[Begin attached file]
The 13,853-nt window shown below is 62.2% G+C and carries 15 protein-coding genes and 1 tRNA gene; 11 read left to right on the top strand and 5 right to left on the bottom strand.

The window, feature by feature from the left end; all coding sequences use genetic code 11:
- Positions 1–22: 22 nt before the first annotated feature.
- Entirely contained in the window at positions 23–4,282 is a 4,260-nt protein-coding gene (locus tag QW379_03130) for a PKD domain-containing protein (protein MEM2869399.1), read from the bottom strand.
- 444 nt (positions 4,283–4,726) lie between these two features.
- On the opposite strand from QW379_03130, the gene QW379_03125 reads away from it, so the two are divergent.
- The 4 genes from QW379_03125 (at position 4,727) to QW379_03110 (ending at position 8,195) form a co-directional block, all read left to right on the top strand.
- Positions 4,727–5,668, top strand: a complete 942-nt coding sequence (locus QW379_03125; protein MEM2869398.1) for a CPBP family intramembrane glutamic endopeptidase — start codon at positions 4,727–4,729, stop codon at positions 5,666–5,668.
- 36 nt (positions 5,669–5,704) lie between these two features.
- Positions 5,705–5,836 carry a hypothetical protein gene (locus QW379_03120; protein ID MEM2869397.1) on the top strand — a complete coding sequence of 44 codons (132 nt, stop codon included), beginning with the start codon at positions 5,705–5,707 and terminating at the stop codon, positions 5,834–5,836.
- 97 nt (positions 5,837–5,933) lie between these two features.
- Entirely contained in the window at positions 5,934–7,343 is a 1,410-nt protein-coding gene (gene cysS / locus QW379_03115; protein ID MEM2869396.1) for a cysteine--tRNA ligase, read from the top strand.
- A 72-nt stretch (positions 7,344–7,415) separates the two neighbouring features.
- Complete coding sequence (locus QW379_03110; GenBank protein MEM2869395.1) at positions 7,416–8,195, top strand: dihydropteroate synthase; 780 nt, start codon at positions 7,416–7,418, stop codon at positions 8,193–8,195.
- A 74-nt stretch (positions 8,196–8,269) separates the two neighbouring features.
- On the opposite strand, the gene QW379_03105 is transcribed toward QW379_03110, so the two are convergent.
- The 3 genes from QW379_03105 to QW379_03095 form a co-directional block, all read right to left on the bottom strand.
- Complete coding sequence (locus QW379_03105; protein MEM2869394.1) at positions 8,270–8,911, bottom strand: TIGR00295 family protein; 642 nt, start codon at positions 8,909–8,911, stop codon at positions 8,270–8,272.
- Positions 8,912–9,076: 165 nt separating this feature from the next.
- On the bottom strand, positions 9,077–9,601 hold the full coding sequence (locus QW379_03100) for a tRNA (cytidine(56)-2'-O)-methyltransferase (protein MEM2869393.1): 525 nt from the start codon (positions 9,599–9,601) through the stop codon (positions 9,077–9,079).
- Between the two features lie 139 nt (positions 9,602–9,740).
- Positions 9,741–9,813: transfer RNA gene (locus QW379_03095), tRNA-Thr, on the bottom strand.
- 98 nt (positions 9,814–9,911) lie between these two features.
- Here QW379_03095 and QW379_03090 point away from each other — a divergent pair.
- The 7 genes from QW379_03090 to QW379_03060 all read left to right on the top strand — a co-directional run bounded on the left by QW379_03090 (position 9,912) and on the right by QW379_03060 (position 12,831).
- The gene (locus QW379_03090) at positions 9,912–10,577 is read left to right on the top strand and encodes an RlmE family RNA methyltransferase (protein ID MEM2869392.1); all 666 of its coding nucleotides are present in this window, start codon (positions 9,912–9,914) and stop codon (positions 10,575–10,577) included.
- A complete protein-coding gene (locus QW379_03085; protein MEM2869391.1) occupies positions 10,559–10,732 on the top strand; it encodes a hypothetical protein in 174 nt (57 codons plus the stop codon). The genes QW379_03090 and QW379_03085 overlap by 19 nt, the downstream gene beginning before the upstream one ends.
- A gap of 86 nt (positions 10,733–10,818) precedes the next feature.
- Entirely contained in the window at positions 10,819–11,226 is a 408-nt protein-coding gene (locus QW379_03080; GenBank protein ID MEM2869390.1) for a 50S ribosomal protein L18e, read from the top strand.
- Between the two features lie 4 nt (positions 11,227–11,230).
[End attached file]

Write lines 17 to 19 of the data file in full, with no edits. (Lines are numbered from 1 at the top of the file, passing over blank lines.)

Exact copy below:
- The 3 genes from QW379_03105 to QW379_03095 form a co-directional block, all read right to left on the bottom strand.
- Complete coding sequence (locus QW379_03105; protein MEM2869394.1) at positions 8,270–8,911, bottom strand: TIGR00295 family protein; 642 nt, start codon at positions 8,909–8,911, stop codon at positions 8,270–8,272.
- Positions 8,912–9,076: 165 nt separating this feature from the next.